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“Best of” 2012?

I am still digesting Gore Vidal’s Creation; I will write about it soon.

As everyone else is doing the same, I will add my small contribution the the extensive dearth of the “best of the year” lists.  Despite the fact that 2012 is not yet over, I know.  But as this time of the year is usually too busy for me to read more than one or two books more, I will probably be safe in assuming the following are my favorites of the year.

NB: These are the titles of my favorites that I read this year, not necessarily published in 2012.  I am always behind on the newest.

Favorite Classic: (tie!) I, Claudius by Robert Graves, Justine by Lawrence Durrell

Favorite Modern Fiction: Sacre Bleu by Christopher Moore

Favorite Literary Fiction: The Cat’s Table by Michale Ondaatje

Favorite Non-Fiction: The City of Falling Angels by John Berendt

Claudius the God

I read Claudius the God because I enjoyed I Claudius so much (first post).  While it is not quite as good as the first it is still very entertaining.  It begins where its predecessor left off- Claudius, as one of the only surviving members of the imperial family, suddenly finds himself rather reluctantly thrust into the role of Emperor after the death of Caligula.  The novel recounts Claudius’ entire reign as Emperor and his inevitable murder.

claudius

The book still includes the court intrigues and plots that made the first installment so delicious.  However, sometimes the focus will shift to governmental procedures or talk of politics, as Claudius attempts to implement plans for improving Rome and the government.  It would be more interesting for the historians of Roman history, but I found it interesting as well.

Even though I knew for a fact what was going to happen at the end- Claudius is murdered by his scheming wife Agrippina in order for her son Nero to become Emperor- I found that I didn’t look forward to poor Claudius’ death.  Robert Graves has created such a sympathetic character that the reader can feel the burden of ruling an empire right along with Claudius.  Somehow you just don’t want to read his death.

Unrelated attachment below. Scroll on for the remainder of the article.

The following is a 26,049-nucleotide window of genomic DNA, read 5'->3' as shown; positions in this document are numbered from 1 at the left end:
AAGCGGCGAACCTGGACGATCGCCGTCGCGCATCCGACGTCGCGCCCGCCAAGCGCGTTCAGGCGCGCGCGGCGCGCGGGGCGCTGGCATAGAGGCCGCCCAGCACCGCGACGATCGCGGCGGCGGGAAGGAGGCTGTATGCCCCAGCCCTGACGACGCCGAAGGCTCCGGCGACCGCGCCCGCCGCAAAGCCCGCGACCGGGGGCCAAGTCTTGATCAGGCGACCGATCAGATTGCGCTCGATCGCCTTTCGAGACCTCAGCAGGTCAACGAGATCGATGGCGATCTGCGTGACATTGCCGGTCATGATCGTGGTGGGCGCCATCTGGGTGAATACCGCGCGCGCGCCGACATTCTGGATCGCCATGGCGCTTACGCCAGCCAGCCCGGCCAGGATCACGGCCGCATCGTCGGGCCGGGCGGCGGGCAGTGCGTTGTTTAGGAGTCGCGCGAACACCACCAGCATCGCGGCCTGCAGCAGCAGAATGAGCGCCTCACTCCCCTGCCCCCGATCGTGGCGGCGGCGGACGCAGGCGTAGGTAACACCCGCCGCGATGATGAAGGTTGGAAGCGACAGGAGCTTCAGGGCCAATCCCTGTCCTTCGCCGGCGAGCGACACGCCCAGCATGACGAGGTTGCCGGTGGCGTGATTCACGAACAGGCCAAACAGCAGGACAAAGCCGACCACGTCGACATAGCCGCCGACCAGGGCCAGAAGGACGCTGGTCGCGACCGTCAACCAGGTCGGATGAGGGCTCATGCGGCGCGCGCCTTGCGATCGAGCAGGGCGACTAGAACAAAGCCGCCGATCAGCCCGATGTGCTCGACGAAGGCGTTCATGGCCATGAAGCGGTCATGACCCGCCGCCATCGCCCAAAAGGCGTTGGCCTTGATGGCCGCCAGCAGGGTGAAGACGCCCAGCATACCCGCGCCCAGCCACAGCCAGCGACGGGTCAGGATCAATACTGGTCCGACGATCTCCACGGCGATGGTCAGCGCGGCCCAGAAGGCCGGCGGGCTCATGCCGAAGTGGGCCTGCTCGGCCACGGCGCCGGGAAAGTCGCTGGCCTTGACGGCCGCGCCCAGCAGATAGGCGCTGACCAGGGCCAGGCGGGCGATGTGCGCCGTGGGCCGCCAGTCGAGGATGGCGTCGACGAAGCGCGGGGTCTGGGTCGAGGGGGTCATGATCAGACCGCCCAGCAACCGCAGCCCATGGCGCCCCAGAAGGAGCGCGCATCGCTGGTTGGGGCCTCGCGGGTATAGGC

Overall, if you read I Claudius and enjoyed it you should also read Claudius the God.

I, Claudius: A History of Intrigue!

I, Claudius is the fictionalized ‘autobiography’ of Claudius, the neglected, ridiculed member of the Imperial house of Rome.  He begins with recounting events even before his own birth; the collapse of the Republic and the ascension of Augustus as Emperor (c. 40 B.C.).  He ends with an event thought impossible by all but the most far-seeing soothsayers; his own ascension to Emperor,by virtue of being the only one left alive (41 C.E.).

The books is filled with characters (in the fantastic, delicious, unbelievable sense of the word).  Poisonings, assassinations, coups, intrigues, triumphs, and a lot of general funny-business goes on throughout.

The author, Robert Graves, uses Claudius as his own mouthpiece; through his Graves is able to tell an unofficial history of the first Roman Emperors.  He also touches on the shift in Roman politics- from Republic to Monarchy- and the true nature of power.  Graves creates a sympathetic narrator in Claudius, long shunned by his family as an “idiot”, an opinion that saved his from the murder and intrigue that claimed the lives of most of his family.

Some people may shy away from this book, thinking it too historical, old, etc.  I encourage everyone to try.  I loved this book.  It is addictive reading.